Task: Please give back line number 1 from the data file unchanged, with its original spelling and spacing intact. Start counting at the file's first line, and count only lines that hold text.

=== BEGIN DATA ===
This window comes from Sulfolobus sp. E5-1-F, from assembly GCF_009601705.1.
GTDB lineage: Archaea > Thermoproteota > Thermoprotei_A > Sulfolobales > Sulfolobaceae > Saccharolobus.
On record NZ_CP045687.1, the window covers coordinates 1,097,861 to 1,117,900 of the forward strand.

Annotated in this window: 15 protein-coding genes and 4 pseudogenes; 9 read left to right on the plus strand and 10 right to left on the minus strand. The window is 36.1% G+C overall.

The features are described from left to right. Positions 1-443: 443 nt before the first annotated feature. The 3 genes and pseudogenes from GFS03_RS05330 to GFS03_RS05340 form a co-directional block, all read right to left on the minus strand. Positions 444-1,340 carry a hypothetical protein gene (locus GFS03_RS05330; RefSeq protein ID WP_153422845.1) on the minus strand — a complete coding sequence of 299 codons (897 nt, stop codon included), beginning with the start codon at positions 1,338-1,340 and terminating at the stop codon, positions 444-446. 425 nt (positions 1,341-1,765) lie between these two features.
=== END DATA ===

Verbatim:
This window comes from Sulfolobus sp. E5-1-F, from assembly GCF_009601705.1.